South Windsor, Conn (PRWEB) March 09, 2015
ABB, one of the world’s largest power and automation engineering companies, and Doosan Fuel Cell (Doosan), a Connecticut-based provider of fuel cell power systems, announced today that the two companies have extended their partnership agreement through 2016. Switzerland-based ABB, ranked highly on the Forbes Global business list, is supplying specialized electrical modules that serve as the control system for the Doosan clean energy power plants. The ABB system harnesses and controls the power created in the Doosan fuel cell stacks and makes it usable for providing energy to commercial buildings such as universities, hospitals, telecommunications facilities, data centers and more.
“Our companies are highly compatible,” says Derek Monk, ABB general manager, Power Conversion. “We both believe the planet requires clean energy resources, and fuel cells are a dynamic component for building our energy future. Doosan is a fuel cell company with a legacy of practical, credible experience and our companies both have similar business philosophies and a technical heart. Together we are building a sustainable energy future that will benefit society.”
Doosan Fuel Cell, which opened its U.S. facility in July 2014 after acquiring 50-plus years of fuel cell technology assets developed by aerospace pioneer United Technologies Corp. (UTC), engineers and manufactures the PureCell® Model 400 System, which supplies 440 kilowatts of clean energy. With power resiliency as a core product feature, Doosan fuel cells have provided customers with continuous combined cooling, heat and power (CCHP) ranging from Hurricane Sandy in 2012 to the recent winter storms along the Eastern Seaboard.
“With assistance from ABB’s superior power and automation technologies, the PureCell System delivers low-cost fuel cells that generate electrical power quietly and without pollution,” says Doosan Fuel Cell President and CEO Jeff Chung. “More and more businesses around the globe are utilizing sustainable fuel cell energy, and Doosan intends to be at the heart of this expanding energy movement by providing secure, cost effective, clean energy.”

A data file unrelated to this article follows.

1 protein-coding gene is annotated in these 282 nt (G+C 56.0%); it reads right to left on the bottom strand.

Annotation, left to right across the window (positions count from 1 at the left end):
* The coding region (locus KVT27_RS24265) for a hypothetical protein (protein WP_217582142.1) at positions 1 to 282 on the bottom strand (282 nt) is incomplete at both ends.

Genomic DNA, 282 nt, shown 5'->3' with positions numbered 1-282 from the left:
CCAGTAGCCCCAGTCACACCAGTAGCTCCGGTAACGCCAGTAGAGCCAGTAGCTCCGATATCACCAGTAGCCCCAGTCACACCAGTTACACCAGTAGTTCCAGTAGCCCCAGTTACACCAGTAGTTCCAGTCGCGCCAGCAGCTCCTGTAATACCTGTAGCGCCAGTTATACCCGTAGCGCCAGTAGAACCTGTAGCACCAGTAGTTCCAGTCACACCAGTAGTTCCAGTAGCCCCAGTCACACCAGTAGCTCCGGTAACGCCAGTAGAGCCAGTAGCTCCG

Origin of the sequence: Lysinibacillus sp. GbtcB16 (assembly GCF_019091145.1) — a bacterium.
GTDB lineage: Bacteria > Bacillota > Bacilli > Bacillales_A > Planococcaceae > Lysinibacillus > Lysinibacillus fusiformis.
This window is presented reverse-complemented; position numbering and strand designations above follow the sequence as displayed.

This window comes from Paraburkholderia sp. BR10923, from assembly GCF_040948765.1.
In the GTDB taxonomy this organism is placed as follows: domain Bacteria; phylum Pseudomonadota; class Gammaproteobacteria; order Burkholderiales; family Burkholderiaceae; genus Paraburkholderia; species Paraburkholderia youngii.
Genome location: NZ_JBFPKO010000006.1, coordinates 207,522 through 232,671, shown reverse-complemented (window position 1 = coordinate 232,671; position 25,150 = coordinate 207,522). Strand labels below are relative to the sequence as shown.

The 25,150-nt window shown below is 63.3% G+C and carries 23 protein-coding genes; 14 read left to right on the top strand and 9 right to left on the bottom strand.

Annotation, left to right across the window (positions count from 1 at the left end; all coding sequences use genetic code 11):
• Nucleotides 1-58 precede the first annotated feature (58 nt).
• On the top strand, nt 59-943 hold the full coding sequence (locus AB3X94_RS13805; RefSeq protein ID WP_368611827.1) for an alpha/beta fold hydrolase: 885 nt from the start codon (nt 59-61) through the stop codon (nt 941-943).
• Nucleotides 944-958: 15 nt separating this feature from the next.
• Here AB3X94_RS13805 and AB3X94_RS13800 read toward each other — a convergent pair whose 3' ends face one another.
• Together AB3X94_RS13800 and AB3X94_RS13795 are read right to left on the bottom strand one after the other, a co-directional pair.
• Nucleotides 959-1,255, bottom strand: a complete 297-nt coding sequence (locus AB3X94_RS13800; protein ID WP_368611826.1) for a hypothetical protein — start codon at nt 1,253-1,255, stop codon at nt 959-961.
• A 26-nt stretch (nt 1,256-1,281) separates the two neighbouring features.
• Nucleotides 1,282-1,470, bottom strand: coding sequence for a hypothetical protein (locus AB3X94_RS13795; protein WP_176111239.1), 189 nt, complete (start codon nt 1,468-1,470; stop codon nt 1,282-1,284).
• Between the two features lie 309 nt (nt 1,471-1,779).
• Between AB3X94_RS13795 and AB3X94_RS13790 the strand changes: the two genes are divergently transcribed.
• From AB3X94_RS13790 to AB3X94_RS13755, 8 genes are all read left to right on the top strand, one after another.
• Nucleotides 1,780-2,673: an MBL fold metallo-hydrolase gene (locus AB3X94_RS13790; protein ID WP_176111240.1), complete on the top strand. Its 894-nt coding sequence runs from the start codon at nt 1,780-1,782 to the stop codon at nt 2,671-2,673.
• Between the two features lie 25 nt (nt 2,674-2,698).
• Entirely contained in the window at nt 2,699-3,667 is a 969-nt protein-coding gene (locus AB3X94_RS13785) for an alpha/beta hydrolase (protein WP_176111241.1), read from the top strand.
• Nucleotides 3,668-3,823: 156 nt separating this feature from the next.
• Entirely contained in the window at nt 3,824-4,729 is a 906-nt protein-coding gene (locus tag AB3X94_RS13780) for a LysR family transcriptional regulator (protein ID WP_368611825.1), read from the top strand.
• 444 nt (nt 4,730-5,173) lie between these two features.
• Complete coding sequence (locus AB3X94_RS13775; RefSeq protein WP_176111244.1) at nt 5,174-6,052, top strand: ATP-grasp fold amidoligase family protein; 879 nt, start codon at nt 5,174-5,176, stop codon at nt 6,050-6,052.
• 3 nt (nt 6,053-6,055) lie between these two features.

Doosan Fuel Cell is a subsidiary of Doosan Corporation, which operates in 38 countries, is the oldest company in South Korea and has publicly stated that fuel cells are now a pillar of their global growth strategy.
“ABB has been supplying electric modules for PureCell Systems since 2007 and we’ve worked with three different owners during that time,” says Monk. “After several recent meetings with Jeff Chung and his expert staff, we recognize that Doosan Fuel Cell is a well-grounded company, backed by one of the most successful corporations in Asia, and they have the right technology and dedication to take the fuel cell industry to the next level.”
About Doosan Fuel Cell America, Inc.
Doosan Fuel Cell (Doosan) is a wholly owned subsidiary of Doosan Corporation, a South Korea-based industrial company founded in 1896 with current operations in 38 countries that has been a Fortune Global 2000 company since 2007. Doosan, located in South Windsor, Connecticut, designs, engineers and manufactures fuel cells for commercial and industrial applications. Formed in July 2014 following Doosan Corporation’s acquisition of ClearEdge Power (formerly UTC Power), Doosan Fuel Cell is the U.S. arm of the Doosan Fuel Cell Business Group and focuses on 440-kilowatt phosphoric acid fuel cells capable of supplying combined heat and power to building and utility systems. With its growing team and focus on innovation and technology leadership, Doosan’s stated vision is to be the global leader in the fuel cell industry. For more information about Doosan Fuel Cell, please visit http://www.doosanfuelcell.com.
About ABB Group
ABB (http://www.abb.com) is a leader in power and automation technologies that enable utility, industry, and transport and infrastructure customers to improve their performance while lowering environmental impact. The ABB Group of companies operates in roughly 100 countries and employs about 140,000 people.